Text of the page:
We are enjoying our month in the country. Not exactly a vacation…but close. We work in the office from 8AM until lunchtime at about 2PM. Then, we turn our attention to other things. In the summer, that means painting. We’re repainting the billiard room, because Elizabeth decided that the curtains needed to be changed. And then, we’re repainting a farmhouse, top to bottom, before renting it out.
Painting is a fairly relaxing occupation. You can do it while thinking about other things. Rolling the walls or cutting in the corners, some men might think of going hunting…or playing golf. We try to figure out what is going on in the world economy. For these are remarkable times we live in. We see what is happening…pretty much what we expected. But we’re not sure where it leads.
Readers may have noticed a shift in our thinking recently. Well, you can blame latex. As we were painting in the billiard room we began to see that governments are more incompetent than even we had realized. They can’t create inflation on demand. A few months ago, we were preparing for inflation…even hyperinflation. Now…we’re not so sure. The depression and the Chinese vigilantes may hold off inflation…even for years.
Does this mean you should sell your gold? Well…we wouldn’t go that far. Even in the Great Depression gold and gold mining stocks rose in price. And the one and only sure thing is that the world monetary system is dangerously unstable. We’d hold gold until it settles down. Just don’t count on getting rich from it in the short-term.
Here’s another reason housing prices are going down: housing priorities are changing. Baby Boomers are entering a phase in their lives when people typically escape from urban/suburban centers in favor of small towns and rural areas. If this pattern continues, it will mean a big shift of population, say the experts.
Remember, it’s what you do, who you do it with, and where you do it that counts. By the time a person reaches middle age, the first question is usually settled…the second is often in doubt…and the third is actively being considered. That is, few people begin a new career after the age of 50…but it seems like more and more decide they might want to try life with a new partner.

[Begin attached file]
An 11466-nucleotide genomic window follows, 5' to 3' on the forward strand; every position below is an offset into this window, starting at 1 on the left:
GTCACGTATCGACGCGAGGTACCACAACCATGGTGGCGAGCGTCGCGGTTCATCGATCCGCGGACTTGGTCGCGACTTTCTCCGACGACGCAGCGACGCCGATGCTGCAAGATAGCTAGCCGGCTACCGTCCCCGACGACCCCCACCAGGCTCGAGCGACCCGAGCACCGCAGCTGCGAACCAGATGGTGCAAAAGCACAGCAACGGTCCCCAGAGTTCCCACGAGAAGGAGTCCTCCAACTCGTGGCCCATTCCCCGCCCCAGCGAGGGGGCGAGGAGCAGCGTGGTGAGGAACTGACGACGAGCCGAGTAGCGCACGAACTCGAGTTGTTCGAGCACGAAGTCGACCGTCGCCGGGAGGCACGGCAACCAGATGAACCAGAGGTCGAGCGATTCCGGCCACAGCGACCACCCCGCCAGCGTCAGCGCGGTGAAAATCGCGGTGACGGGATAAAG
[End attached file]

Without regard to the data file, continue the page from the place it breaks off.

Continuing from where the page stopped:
“I can’t imagine it,” said Elizabeth. “It just seems like too big an adjustment. It took me a quarter century to get used to you. I don’t know if I could get used to someone else…
“On the other hand, it might be fun to try…”
Well, for whatever reason, it seems like people are changing partners – even at a rather advanced stage in life. And as for the where to live – it’s a question on practically every Baby Boomer’s mind.
“I just got tired of living in the city,” said a man who spent his entire career in Paris. “Just too much hassle. I’d rather visit occasionally than live there.”
Our friend has moved to the country not far from here. He has set up a small woodworking shop in a garage and happily spends his time making chairs and tables. When his house is full of them, he’ll probably have to give them to friends and relatives.
“It’s much nicer living out here than in the city,” says another friend. “And much cheaper. You can buy a whole house for half the cost of an apartment in town…and then you don’t have to pay for parking…you can raise chickens and vegetables…and you can even heat with wood, if you want. You don’t really have to spend much money at all.
“And the quality of life is higher. Small towns are more friendly. They’re prettier…usually. They’re easier. So they’re perfect for people who are retired.
“And here in France, there’s another phenomenon. When people retire, they want to go back to where they came from. Usually, they have a house they inherited from parents or grandparents. So, they leave the apartment in Paris to their children, who are just building their careers. And they retire to the country. It’s not a bad way to live.”
Until next time,
for The Daily Reckoning Australia